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Review: The Red Baron (film)

The Red Baron.

Yesterday was the 100th anniversary of the death of Manfred von Richthofen, so I re-visited this film, preparatory to writing this post. It was as disappointing the second time around as it was the first.

The movie just flirts with history, which is understandable: von Richthofen was only 25 years old when he died, so he wasn’t around long enough to do much more than to become famous as Germany’s flying ace with the most kills during the First World War. He is credited with having written a brief memoir (Der rote Kampfflieger), but considering how young he was, what his connections were, and his celebrity status in Germany, it was probably ghost-written for him.

But from the first scene on, the script of this movie is almost laughably fictitious. To begin with, boys of his time, especially those with von Richthofen’s background (Prussian petite noblesse), never would have behaved as he was portrayed at the beginning of the film. No boy who was old enough to be out hunting with a gun would have been so stupid as to have taken to the woods with a noisily panting pet dog, instead of a trained hunting dog. Furthermore, boys were raised with a healthy respect for firearms and their value, so Manfred never would have abandoned a gun in the forest, just to go rubbernecking at an airplane from the back of a horse.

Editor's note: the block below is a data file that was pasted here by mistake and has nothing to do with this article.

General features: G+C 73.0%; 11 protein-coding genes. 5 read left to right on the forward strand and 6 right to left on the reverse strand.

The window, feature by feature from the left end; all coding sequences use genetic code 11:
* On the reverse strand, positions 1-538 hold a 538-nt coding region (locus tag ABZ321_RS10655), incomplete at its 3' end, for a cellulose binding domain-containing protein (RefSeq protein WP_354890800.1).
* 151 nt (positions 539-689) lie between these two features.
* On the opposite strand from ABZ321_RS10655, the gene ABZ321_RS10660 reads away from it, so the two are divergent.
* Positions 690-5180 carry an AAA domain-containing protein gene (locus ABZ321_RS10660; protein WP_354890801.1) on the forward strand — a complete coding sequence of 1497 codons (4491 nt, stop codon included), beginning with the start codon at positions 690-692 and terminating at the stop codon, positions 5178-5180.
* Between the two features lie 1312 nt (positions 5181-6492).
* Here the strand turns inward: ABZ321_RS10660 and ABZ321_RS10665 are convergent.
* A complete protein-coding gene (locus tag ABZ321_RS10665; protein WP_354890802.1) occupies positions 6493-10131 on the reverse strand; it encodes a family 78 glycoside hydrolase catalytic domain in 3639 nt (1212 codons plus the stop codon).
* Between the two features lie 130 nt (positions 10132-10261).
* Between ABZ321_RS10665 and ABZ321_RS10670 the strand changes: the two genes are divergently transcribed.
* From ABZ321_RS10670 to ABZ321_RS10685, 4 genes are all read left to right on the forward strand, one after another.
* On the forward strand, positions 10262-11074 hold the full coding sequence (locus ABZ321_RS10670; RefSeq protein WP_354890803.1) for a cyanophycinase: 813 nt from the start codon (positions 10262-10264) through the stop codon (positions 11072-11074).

For much of the rest of the movie, what time is not spent tossing a little history around in dialogue between talking heads is devoted to shoehorning a patently fictional love interest into the story, and displaying vertiginously filmed dogfights that feature hokey closeups showing the pilots doing ridiculous things, such as looking over their shoulders directly into the sun, to locate enemy aircraft.

The film closes with no effort made to postulate who really shot down the Red Baron, although it seems to give the nod to Roy Brown, whose claim to have done so has been discredited, based on the evidence of von Richthofen’s sole wound: through the thorax at an angle impossible for Brown to have shot him, even if Brown had still been pursuing him at the time.

If the makers of the movie had put as much time into writing a better script as they must have done to find an actor who so strongly resembles von Richthofen, the story might have been of more substance than just light entertainment with a historical figure attached.


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Review: Trenches: Battleground WWI (video)

Trenches: Battleground WWI.

This box set emerges from its decorative tin container (which opens both front and back) to provide a 5-disc overview of the First World War.